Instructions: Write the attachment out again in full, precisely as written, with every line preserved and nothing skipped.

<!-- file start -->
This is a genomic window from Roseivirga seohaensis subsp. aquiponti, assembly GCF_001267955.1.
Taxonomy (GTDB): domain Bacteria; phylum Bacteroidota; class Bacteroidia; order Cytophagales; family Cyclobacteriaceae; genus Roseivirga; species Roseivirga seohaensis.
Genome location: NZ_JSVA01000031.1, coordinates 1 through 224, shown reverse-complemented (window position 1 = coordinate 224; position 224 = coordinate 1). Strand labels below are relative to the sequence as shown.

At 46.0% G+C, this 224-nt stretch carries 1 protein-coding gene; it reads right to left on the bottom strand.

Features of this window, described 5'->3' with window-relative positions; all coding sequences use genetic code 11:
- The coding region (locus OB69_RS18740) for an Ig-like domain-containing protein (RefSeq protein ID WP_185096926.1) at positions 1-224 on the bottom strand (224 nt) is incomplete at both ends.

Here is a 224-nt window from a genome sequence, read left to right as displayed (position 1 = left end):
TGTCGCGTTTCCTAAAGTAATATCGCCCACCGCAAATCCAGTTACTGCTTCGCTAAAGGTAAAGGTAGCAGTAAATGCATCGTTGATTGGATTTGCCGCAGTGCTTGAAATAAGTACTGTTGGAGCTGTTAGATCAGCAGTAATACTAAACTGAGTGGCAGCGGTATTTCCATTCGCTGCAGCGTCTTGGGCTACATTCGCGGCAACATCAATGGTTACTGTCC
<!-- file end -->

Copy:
This is a genomic window from Roseivirga seohaensis subsp. aquiponti, assembly GCF_001267955.1.
Taxonomy (GTDB): domain Bacteria; phylum Bacteroidota; class Bacteroidia; order Cytophagales; family Cyclobacteriaceae; genus Roseivirga; species Roseivirga seohaensis.
Genome location: NZ_JSVA01000031.1, coordinates 1 through 224, shown reverse-complemented (window position 1 = coordinate 224; position 224 = coordinate 1). Strand labels below are relative to the sequence as shown.

At 46.0% G+C, this 224-nt stretch carries 1 protein-coding gene; it reads right to left on the bottom strand.

Features of this window, described 5'->3' with window-relative positions; all coding sequences use genetic code 11:
- The coding region (locus OB69_RS18740) for an Ig-like domain-containing protein (RefSeq protein ID WP_185096926.1) at positions 1-224 on the bottom strand (224 nt) is incomplete at both ends.

Here is a 224-nt window from a genome sequence, read left to right as displayed (position 1 = left end):
TGTCGCGTTTCCTAAAGTAATATCGCCCACCGCAAATCCAGTTACTGCTTCGCTAAAGGTAAAGGTAGCAGTAAATGCATCGTTGATTGGATTTGCCGCAGTGCTTGAAATAAGTACTGTTGGAGCTGTTAGATCAGCAGTAATACTAAACTGAGTGGCAGCGGTATTTCCATTCGCTGCAGCGTCTTGGGCTACATTCGCGGCAACATCAATGGTTACTGTCC